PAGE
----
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Gender dysphoria

A person with gender dysphoria will feel they belong to the wrong gender. This can cause some distress or discomfort.

While biological or physical gender is determined by having male or female sex organs, gender identity is the sex the person feels they are.

What causes gender dysphoria?

The exact cause of gender dysphoria is not known, but several theories exist. These theories suggest that the disorder may be caused by genetic (chromosomal) abnormalities, hormone imbalances during foetal and childhood development, defects in normal human bonding and child rearing, or a combination of these factors.

How common is gender dysphoria?

Gender dysphoria is a rare condition that affects children and adults. It can be evident in early childhood. In fact, most people recognise that they have a gender identity problem before they reach adolescence. The condition occurs more often in males than females.

What are the symptoms of gender dysphoria?

Children with gender dysphoria often display the following symptoms:

  • Expressed desire to be the opposite sex (including passing oneself off as the opposite sex and calling oneself by an opposite sex name)
  • Disgust with their own genitals (boys may pretend not to have a penis. Girls may fear growing breasts and menstruating and may refuse to sit when urinating. They also may bind their breasts to make them less noticeable)
  • Belief that they will grow up to become the opposite sex
  • Rejection by their peer groups
  • Dressing and behaving in a manner typical of the opposite sex (for example, a girl wearing boy's underwear)
  • Withdrawal from social interaction and activity
  • Feelings of isolation, depression and anxiety

Adults with gender dysphoria often display the following symptoms:

  • Desire to live as a person of the opposite sex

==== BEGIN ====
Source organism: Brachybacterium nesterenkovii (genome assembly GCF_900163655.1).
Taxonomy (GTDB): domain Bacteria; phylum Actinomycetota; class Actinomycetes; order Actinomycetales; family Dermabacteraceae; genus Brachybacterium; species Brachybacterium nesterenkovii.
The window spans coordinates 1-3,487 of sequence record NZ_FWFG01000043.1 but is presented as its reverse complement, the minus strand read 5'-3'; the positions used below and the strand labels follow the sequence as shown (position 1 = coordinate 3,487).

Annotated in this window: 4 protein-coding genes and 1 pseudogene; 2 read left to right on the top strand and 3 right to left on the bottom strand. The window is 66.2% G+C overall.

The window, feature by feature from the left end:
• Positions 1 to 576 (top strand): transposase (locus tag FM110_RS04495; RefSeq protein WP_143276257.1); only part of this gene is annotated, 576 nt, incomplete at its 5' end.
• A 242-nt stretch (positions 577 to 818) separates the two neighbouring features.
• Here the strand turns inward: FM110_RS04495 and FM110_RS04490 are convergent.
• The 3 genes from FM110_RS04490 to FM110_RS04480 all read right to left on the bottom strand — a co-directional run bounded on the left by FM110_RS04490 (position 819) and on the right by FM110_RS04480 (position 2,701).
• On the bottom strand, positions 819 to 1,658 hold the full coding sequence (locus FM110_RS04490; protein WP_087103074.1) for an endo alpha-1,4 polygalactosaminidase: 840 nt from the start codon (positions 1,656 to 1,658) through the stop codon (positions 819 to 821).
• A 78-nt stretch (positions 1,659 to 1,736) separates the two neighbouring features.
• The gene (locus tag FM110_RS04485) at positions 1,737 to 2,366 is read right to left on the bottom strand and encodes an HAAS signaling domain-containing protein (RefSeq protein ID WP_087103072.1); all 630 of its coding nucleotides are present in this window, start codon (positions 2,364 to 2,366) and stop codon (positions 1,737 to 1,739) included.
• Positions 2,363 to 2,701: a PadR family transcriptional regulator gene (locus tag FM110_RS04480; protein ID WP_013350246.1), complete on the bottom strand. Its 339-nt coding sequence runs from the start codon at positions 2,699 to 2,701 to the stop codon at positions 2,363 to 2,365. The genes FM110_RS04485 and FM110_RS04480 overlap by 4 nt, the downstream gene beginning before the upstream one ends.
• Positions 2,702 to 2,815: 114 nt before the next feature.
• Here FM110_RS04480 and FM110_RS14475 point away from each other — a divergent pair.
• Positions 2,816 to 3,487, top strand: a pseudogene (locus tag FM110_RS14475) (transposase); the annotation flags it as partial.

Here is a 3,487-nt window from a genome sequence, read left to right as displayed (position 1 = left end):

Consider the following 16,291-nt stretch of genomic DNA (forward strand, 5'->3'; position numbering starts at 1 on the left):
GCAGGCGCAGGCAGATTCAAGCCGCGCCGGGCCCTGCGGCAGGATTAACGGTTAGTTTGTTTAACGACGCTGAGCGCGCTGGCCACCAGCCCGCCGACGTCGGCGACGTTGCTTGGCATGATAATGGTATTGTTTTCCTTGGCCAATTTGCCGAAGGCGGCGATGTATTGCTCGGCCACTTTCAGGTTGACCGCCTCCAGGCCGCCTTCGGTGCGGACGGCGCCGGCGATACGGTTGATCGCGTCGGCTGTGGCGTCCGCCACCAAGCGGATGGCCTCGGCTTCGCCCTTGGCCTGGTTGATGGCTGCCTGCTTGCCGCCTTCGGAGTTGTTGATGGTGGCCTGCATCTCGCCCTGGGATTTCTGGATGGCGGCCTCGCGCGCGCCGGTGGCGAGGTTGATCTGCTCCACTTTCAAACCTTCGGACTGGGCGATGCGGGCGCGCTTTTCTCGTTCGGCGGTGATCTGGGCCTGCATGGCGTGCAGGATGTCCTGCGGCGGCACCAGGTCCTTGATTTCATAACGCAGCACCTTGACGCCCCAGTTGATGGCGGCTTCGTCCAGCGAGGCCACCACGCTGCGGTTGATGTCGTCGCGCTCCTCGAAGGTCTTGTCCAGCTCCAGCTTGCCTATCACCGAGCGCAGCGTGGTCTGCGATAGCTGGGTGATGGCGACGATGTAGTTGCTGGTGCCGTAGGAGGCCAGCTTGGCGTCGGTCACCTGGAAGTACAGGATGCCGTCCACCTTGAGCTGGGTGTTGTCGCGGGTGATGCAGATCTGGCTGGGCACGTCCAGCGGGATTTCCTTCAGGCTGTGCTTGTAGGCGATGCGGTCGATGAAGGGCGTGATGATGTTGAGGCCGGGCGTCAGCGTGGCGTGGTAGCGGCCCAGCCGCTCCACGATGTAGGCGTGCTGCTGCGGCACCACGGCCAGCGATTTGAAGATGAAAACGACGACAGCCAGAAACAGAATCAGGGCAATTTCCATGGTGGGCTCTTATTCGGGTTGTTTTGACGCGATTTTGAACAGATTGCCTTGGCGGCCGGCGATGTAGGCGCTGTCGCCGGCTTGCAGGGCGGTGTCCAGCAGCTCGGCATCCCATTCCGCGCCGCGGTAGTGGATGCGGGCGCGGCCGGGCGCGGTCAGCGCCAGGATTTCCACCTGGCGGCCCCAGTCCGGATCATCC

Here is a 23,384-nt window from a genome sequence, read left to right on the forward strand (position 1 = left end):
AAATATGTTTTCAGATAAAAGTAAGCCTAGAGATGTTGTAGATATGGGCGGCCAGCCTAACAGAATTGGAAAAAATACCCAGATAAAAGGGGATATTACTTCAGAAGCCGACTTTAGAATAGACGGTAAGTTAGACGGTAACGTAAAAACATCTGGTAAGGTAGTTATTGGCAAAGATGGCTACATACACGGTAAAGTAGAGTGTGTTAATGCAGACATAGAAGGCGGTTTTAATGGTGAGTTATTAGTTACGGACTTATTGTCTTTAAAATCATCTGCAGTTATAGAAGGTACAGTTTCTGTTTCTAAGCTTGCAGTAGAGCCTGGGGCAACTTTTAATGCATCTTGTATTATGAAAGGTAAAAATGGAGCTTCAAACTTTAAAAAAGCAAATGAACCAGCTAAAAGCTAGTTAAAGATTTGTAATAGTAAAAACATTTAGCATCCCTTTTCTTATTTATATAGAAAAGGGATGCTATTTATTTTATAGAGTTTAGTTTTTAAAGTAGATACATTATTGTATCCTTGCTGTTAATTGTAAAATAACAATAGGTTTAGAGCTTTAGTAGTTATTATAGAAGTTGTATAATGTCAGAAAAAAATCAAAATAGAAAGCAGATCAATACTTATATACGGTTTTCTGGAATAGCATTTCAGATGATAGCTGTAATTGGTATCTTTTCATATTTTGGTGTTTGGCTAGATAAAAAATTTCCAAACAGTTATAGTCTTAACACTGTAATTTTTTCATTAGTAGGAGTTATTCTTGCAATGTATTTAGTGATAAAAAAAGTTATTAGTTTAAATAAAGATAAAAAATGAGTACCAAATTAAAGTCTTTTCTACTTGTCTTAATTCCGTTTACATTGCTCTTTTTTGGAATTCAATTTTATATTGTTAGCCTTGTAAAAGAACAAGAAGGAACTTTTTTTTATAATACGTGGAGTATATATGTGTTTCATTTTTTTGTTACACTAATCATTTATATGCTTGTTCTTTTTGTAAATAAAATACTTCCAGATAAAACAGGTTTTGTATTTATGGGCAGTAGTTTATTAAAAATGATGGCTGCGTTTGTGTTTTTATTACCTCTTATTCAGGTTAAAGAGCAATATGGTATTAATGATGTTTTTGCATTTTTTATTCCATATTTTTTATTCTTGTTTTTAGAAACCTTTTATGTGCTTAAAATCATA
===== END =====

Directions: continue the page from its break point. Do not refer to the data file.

• Desire to be rid of their own genitals
  • Dressing and behaving in a manner typical of the opposite sex
  • Withdrawal from social interaction and activity
  • Feelings of isolation, depression and anxiety

How is gender dysphoria diagnosed?

Gender dysphoria typically is diagnosed by a trained mental health professional such as a psychiatrist or psychologist. A thorough medical history and a psychological examination are carried out to rule out other possible causes for the symptoms, such as depression, anxiety or psychosis. Gender dysphoria is diagnosed when the evaluation confirms the persistent desire to be the opposite sex.

How is gender dysphoria treated?

Individual and family counselling usually is recommended to treat children with gender dysphoria. Counselling focuses on treating the associated problems of depression and anxiety, and on improving self-esteem. Therapy also aims to help the individual function as well as possible within his or her biological gender.

Counselling is recommended for adults, as is involvement in a support group. Some transsexual adults request hormone and surgical treatments to suppress their biological sex characteristics and to achieve those of the opposite sex. The surgical alteration of a person's sex is called gender reassignment surgery (sometimes referred to as a "sex change" operation). Because this surgery is major and irreversible, candidates for surgery must undergo an extensive evaluation and transition period.

What are the complications of gender dysphoria?

If not addressed, the condition can cause a poor self-image, social isolation and emotional distress. Untreated, the condition can also cause severe depression and anxiety, and can interfere with an individual's ability to function, leading to problems in school or work, or with developing relationships.

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WebMD Medical Reference

Medically Reviewed by Dr Rob Hicks on September 16, 2014

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